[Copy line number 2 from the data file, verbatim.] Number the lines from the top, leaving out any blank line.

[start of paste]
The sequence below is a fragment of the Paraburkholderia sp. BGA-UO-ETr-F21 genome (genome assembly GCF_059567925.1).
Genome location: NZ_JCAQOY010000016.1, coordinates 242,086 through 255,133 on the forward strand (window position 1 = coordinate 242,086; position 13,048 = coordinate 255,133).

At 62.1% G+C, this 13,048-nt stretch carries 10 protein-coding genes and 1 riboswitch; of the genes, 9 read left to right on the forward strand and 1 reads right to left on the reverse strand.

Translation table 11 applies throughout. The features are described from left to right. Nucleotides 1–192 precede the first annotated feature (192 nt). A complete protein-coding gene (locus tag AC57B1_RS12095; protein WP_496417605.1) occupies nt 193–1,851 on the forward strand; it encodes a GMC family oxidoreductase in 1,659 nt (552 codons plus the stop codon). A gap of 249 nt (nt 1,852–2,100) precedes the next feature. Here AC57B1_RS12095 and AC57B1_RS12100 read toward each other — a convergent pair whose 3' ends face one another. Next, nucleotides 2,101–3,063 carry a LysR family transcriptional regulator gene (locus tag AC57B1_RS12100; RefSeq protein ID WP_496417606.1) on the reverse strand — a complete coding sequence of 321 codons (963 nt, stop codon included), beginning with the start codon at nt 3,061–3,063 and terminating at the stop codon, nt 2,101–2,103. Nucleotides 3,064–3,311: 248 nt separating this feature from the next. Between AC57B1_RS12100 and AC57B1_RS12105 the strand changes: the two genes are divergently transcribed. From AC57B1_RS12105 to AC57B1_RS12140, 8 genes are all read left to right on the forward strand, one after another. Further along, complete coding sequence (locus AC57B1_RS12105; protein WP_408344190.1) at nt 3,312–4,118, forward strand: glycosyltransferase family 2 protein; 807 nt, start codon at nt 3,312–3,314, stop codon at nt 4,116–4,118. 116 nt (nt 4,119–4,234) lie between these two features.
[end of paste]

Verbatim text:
Genome location: NZ_JCAQOY010000016.1, coordinates 242,086 through 255,133 on the forward strand (window position 1 = coordinate 242,086; position 13,048 = coordinate 255,133).